MADISON, Wisconsin – Democratic Gov. Tony Evers said on Tuesday it was “about time” for the Republican-controlled state Senate to vote to approve dozens of nominations that have been dragging on for months and years, including four of his cabinet secretaries.
On the agenda for Senate approval was Department of Transportation Secretary Craig Thompson; Randy Romanski, secretary of the Ministry of Agriculture, Trade and Consumer Protection; Wisconsin Economic Development Corp. Secretary Missy Hughes; and Secretary of the Department of Security and Professional Services, Dawn Crim.
“I know they have been very busy,” Evers said of the Senate, when asked at a press conference on pending confirmation votes. “But we have amazing leaders waiting to be approved, a lot of people are already sitting on some committees and advising us on various issues that are really important. It’s about time.”
Confirmation votes were once pro forma exercises in the Senate, but they turned into another partisan battleground after Evers defeated incumbent Republican Gov. Scott Walker in 2018.
Republican leaders have delayed votes on some of Evers’ top candidates for months, allowing them to serve but leaving them vulnerable to impeachment. The Senate voted against Brad Pfaff’s confirmation as Agriculture Secretary in 2019, angering Evers so much that he called the move “political BS” and “amoral and stupid.” Pfaff went on to win a Senate seat as a Democrat in the 2020 election.
Republicans were suspicious of Thompson, saying they feared he had worked as a lobbyist on transportation issues and argued for higher taxes for road construction. They also expressed concerns about Crim, who was charged with child abuse in 2005 after pricking her 5-year-old son’s hand with a pen. The case was ultimately dismissed after Crim successfully completed the terms of a deferred prosecution.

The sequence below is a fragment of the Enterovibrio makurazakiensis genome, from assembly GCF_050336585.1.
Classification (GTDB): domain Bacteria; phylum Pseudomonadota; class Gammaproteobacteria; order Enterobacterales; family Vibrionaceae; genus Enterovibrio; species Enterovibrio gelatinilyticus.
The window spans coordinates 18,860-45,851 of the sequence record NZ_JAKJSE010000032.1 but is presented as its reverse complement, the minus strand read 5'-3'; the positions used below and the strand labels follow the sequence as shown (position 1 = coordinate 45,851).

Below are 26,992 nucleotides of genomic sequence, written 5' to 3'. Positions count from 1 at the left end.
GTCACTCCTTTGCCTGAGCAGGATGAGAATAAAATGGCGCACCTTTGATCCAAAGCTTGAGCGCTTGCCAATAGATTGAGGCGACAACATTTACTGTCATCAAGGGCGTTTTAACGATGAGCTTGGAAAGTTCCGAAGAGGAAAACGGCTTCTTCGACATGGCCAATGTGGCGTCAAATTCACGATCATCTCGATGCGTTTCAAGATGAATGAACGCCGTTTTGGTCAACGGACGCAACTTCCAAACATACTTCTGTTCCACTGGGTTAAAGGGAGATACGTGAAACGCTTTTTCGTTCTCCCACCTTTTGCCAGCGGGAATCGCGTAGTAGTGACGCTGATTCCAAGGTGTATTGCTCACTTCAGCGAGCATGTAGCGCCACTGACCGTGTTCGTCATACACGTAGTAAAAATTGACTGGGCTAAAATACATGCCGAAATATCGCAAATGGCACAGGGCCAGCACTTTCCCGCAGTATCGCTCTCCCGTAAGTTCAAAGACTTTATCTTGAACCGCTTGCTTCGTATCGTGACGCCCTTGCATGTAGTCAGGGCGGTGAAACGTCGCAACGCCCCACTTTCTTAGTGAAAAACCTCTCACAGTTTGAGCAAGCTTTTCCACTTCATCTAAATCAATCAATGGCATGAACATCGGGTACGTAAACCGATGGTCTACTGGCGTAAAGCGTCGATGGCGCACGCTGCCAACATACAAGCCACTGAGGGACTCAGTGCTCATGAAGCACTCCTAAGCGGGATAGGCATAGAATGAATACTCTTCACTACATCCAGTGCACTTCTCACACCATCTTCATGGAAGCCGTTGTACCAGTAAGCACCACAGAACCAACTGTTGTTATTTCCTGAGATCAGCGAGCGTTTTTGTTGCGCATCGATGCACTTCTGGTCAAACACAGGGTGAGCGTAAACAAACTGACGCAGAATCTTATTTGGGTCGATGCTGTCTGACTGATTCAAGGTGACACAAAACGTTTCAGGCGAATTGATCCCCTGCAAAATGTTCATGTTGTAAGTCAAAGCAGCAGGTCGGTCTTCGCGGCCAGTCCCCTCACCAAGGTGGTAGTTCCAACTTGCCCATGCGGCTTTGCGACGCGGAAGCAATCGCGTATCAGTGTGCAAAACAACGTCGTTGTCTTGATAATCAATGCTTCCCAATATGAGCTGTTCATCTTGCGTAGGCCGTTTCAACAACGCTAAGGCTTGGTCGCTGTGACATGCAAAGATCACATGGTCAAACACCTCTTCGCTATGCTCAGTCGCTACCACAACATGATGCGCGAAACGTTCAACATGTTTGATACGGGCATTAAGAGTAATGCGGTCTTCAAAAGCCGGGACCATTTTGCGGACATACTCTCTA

The Evers administration and Republicans are also battling Sandra Naas, Evers’ choice to replace Natural Resources Council chairman Fred Prehn.
Prehn’s term expired in May and Evers appointed Naas to replace him, a move that would give those appointed by Evers majority control of a board that determines wildlife and environmental policy. Prehn, a person appointed by Walker, refused to resign, citing a 1964 state Supreme Court ruling that governors can sit until the Senate confirms their replacement. Republicans have made no move towards a vote on Naas.
Prehn was forced to cancel the September board meeting after Natural Resources Department officials said they had no business to discuss. Prehn accused the department of not wanting to work with him. Democratic Attorney General Josh Kaul has filed a lawsuit seeking a court order forcing Prehn to step down from the board, but a Dane County judge rejected it, citing the Supreme Court precedent.
Dozens of people appointed to lower-level boards, committees and commissions were also on Tuesday’s register. Two of the most prominent positions vying for the votes include Wisconsin Ethics Commission administrator Daniel Carlton and Wisconsin Housing and Economic Development Authority executive director Joaquin Altoro.
Associated Press writer Scott Bauer contributed to this report.
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